Book Image

Hands-On Neural Networks

By : Leonardo De Marchi, Laura Mitchell
Book Image

Hands-On Neural Networks

By: Leonardo De Marchi, Laura Mitchell

Overview of this book

Neural networks play a very important role in deep learning and artificial intelligence (AI), with applications in a wide variety of domains, right from medical diagnosis, to financial forecasting, and even machine diagnostics. Hands-On Neural Networks is designed to guide you through learning about neural networks in a practical way. The book will get you started by giving you a brief introduction to perceptron networks. You will then gain insights into machine learning and also understand what the future of AI could look like. Next, you will study how embeddings can be used to process textual data and the role of long short-term memory networks (LSTMs) in helping you solve common natural language processing (NLP) problems. The later chapters will demonstrate how you can implement advanced concepts including transfer learning, generative adversarial networks (GANs), autoencoders, and reinforcement learning. Finally, you can look forward to further content on the latest advancements in the field of neural networks. By the end of this book, you will have the skills you need to build, train, and optimize your own neural network model that can be used to provide predictable solutions.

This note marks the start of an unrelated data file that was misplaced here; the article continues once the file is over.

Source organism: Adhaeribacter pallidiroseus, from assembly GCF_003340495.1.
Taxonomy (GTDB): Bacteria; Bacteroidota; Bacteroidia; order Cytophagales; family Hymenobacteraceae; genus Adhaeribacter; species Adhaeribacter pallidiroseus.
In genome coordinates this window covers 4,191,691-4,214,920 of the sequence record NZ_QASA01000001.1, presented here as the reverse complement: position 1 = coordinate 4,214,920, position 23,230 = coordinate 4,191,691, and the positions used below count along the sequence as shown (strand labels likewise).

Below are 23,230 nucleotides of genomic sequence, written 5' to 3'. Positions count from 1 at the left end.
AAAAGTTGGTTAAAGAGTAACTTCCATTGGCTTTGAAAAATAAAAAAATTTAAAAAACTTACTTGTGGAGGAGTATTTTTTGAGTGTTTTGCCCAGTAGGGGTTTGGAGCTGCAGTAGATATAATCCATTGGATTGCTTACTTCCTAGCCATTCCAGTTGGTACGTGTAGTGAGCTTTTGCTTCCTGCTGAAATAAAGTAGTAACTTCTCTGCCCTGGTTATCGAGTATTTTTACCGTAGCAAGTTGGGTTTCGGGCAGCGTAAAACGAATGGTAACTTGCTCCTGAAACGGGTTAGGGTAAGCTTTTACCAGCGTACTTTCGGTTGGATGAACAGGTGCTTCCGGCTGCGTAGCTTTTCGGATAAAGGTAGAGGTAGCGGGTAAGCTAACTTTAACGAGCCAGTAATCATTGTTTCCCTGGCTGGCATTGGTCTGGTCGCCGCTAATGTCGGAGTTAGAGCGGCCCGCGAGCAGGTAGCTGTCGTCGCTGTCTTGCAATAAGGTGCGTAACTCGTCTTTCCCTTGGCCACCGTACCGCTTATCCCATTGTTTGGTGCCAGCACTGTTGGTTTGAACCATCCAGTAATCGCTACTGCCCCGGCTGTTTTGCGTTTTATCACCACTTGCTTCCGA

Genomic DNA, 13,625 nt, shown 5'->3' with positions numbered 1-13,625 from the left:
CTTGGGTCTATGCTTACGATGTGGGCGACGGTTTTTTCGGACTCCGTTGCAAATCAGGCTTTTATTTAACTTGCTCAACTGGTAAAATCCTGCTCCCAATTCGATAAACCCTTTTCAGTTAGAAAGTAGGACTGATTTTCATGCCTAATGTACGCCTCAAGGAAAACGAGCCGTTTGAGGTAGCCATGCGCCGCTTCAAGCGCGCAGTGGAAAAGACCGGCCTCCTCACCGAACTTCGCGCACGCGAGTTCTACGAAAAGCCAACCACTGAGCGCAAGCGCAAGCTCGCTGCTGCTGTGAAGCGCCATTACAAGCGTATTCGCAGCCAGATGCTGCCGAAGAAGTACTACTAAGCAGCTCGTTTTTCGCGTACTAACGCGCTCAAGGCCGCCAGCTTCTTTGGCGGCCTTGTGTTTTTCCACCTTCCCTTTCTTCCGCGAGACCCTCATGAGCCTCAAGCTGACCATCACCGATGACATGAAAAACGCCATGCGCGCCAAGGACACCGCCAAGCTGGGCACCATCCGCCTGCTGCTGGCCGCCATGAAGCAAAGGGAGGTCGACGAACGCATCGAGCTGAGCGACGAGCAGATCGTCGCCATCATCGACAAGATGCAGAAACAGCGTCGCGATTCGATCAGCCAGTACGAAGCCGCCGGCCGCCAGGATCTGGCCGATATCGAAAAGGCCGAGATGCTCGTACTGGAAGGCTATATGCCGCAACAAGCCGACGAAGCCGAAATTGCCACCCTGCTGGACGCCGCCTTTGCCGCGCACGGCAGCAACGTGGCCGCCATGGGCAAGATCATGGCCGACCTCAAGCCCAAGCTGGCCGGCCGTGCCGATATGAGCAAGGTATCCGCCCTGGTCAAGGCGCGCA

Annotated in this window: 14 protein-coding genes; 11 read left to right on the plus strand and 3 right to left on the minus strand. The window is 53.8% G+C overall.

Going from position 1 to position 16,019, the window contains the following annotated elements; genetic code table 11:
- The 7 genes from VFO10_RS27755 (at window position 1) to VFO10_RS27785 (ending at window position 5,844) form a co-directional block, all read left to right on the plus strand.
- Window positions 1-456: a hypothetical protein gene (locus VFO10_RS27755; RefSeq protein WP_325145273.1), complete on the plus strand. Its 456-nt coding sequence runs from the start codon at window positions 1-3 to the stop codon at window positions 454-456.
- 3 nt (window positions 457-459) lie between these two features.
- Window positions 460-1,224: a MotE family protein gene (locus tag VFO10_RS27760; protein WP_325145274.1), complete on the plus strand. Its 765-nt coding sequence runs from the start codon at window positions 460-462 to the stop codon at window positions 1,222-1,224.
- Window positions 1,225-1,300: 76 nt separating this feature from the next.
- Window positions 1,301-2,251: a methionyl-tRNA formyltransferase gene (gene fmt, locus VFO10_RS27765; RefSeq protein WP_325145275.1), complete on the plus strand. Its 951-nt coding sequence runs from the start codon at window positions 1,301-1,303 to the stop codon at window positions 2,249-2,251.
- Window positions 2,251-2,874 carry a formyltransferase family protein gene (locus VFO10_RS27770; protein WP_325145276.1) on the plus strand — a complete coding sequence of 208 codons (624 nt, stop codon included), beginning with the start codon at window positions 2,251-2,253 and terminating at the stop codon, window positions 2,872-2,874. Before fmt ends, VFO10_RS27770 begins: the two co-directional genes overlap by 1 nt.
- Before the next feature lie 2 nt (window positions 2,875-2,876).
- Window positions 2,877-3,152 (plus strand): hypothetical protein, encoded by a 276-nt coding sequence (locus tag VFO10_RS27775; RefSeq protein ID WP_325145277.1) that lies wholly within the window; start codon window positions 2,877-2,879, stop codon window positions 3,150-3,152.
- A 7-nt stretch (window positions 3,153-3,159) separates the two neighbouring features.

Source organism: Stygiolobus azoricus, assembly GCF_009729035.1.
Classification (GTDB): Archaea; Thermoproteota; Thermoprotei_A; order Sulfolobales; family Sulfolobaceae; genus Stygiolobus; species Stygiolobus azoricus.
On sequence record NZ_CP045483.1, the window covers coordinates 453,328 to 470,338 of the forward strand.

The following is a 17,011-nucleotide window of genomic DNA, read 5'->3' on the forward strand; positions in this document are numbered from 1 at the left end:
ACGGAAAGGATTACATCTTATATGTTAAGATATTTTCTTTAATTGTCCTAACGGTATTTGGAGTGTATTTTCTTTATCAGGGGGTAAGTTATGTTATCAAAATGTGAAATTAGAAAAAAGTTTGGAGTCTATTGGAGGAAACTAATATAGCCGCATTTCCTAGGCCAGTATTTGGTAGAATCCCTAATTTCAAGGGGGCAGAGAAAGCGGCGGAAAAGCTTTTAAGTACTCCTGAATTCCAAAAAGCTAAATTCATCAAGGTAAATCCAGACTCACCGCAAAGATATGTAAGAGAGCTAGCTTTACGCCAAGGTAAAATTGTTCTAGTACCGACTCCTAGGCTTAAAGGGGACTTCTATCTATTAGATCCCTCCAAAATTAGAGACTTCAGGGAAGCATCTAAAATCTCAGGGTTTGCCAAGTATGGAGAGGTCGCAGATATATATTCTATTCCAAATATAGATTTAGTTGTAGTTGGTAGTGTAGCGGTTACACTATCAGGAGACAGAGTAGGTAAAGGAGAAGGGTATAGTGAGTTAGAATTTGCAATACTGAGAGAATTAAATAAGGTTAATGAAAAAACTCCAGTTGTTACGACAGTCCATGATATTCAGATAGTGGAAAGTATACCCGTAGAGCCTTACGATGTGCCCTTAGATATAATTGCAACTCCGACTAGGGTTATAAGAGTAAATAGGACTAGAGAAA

Table of Contents (16 chapters)
Free Chapter
Section 1: Getting Started
Section 2: Deep Learning Applications
Section 3: Advanced Applications

Feature engineering

Feature engineering is the process of creating new features by transforming existing ones. It is very important in traditional ML but is less important in deep learning.

Traditionally, the data scientists or the researchers would apply their domain knowledge and come up with a smart representation of the input that would highlight the relevant feature and make the prediction task more accurate.